At the beginning of the new year, the United Kingdom's alliance with the European Union was definitively terminated, and at the same time, the interim agreement on future relations concluded between London and Brussels on Christmas Day came into force. This agreement also brought several fundamental changes not only for the people of Great Britain, but also for the citizens of the European Union, including the Czechs. Let's take a look at the overview of the most important things that await us after the withdrawal of Britain from the EU.
Visa-free travel will continue to be valid for trips to the UK under half a year. Until the end of September 2021, it will be possible to travel to the UK with an ID card only, after that you will need to present a valid passport. However, the Czech Ministry of Foreign Affairs recommends traveling to the country with a passport since January.
"Border permeability is normally the same as in the EU and other destinations to which Czechs travel. We do not expect this to change in the future. Covid-19 is a much worse problem than Brexit,"
It is currently possible to travel to the United Kingdom solely for necessary reasons, and airlines have so far reported restrictions connected to COVID-19 only. In case everything goes back to normal, you will be able to travel to the UK for a short time with almost no limitations. Nevertheless, you may not be gainfully employed in the United Kingdom during a short visa-free stay of up to six months.
The Brexit agreement also marks the end of unlimited long-term residence. British citizens will no longer be able to work, live, study, or start a business in EU countries. Without a visa, the British will be able to stay in the countries of the European Union for a maximum of 90 days every six months. If, on the other hand, you decide to stay in Britain for more than half a year, you must apply for a visa. Student visas will also be required for studies over six months.
Since January, Europeans have become citizens of so-called third countries in the British Isles and are subject to a new points-based immigration system, in which they will receive points for specific skills and qualifications. Czechs with permanent residence in the United Kingdom can apply to the EU Settlement Scheme for the so-called settled status and, upon receiving it, adhere to the existing rules. It is necessary to apply by the end of June this year, in the form of registration. So far, approximately 50,000 Czechs have applied for the status at the British authorities, and according to estimates by former Czech Ambassador Libor Sečka, up to 80,000 Czechs live in Britain.
Citizens long settled in the United Kingdom who do not receive the settled or pre-settled status by 1 July 2021 and aren't awaiting a decision by the British authorities to have the status granted at that time will be treated as unlawfully residing third-country nationals.
If you want to go to work in the UK, new restrictions await you. Managers and professionals will be able to work in the country for three years, people in less qualified positions for only one year. People with short-term employment contracts will have to apply for a visa, which will allow them to stay in the country for only 90 days in one year.
But just as all EU workers, you still have to go through the points-based immigration system, which determines whether or not you will actually be allowed to work in the UK. Being able to speak English, having a job offer and annual earnings of at least £20,480 (almost 600,000 crowns) are also mandatory conditions.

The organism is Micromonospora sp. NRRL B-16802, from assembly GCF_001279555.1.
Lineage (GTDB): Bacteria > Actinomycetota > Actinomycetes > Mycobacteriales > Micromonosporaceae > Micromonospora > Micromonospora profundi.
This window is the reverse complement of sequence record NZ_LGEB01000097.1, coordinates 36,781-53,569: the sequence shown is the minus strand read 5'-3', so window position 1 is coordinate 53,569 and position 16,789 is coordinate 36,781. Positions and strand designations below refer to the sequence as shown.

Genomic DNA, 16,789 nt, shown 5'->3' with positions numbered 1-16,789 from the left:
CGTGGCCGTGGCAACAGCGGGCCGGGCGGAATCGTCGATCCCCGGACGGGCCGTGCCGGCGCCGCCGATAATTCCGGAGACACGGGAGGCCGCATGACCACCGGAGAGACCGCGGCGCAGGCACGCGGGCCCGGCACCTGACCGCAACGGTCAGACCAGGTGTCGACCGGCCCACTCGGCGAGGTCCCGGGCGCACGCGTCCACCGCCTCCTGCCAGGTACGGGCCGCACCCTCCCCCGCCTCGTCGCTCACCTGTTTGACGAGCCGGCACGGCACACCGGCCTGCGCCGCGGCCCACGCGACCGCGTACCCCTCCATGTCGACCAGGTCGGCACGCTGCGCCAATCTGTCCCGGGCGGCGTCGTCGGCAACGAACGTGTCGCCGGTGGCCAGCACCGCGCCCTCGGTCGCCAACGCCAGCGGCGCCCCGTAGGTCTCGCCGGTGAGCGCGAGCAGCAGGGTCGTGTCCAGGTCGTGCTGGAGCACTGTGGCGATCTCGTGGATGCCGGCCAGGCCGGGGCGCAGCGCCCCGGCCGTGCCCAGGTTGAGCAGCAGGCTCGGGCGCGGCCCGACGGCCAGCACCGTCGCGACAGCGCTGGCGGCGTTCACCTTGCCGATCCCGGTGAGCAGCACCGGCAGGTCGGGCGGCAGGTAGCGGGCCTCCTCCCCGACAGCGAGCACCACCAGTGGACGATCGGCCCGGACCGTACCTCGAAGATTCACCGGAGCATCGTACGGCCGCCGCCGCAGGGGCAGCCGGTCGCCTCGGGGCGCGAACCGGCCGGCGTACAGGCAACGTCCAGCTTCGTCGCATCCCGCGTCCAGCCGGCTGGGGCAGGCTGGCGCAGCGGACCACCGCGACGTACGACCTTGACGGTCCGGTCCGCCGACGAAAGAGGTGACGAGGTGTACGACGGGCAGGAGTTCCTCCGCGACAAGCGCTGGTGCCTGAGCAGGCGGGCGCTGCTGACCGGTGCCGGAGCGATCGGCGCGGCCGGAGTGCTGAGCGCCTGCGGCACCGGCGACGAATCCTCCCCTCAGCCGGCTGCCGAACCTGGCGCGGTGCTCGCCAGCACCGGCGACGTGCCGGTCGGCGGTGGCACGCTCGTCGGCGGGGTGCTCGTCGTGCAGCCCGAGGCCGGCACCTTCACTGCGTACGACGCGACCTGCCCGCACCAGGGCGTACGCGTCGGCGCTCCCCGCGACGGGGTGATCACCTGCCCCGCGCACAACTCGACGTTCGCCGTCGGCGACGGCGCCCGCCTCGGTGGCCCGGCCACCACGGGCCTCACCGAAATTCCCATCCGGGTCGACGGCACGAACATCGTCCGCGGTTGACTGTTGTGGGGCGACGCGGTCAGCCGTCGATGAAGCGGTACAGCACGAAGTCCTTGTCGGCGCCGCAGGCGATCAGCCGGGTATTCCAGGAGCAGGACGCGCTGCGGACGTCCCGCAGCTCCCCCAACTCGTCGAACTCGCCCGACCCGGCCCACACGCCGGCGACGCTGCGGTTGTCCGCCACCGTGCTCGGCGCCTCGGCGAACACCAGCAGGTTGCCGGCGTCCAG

Additionally, the UK will no longer participate in Erasmus exchange programs for university students and problems may occur for workers with the recognition of their education and qualifications gained in the Czech Republic.
The new agreement between Britain and the European Union will also affect Czech companies, which will have to adjust their goods for the British market according to local standards.
"There will be inspections of the goods. Brand new and different certifications and approvals will be required for European products. And this, of course, can be reflected in the price of some products and services,"
Freight carriers will face administrative complications due to the completion of customs protocols on the standards of transported goods, too. Checks will be carried out in particular on food and agricultural products, and a health certificate may also be required for trade in agricultural and animal products. Thousands of parking spaces for trucks are newly reserved at border crossings, as long queues are expected. Drivers will need an international driving permit in both regions at the same time.
A short-term stay in the UK requires commercial travel insurance from 1 January, as the European Health Insurance Card (EHIC) is no longer valid.
"The risk of staying in Britain has increased significantly as EHIC reimbursement can no longer be relied upon. At the moment, we do not plan to increase insurance costs for travel to Britain, however, we will monitor the development of damage on the spot,"
According to Martin Blecha, it was not appropriate to rely solely on EHIC even before Brexit, because in the European Union, for example, free health care is not provided in private health facilities (in tourist areas, most health facilities are private). The transport of remains in the event of death, which must always be paid for by the survivors, is not free either.
As a consequence of leaving the European Union, the United Kingdom no longer belongs to the European Economic Area (EEA) for which roaming charges are regulated. Calling and texting are likely to become more expensive, as will mobile internet usage. Czech tariffs remain the same for the time being, though.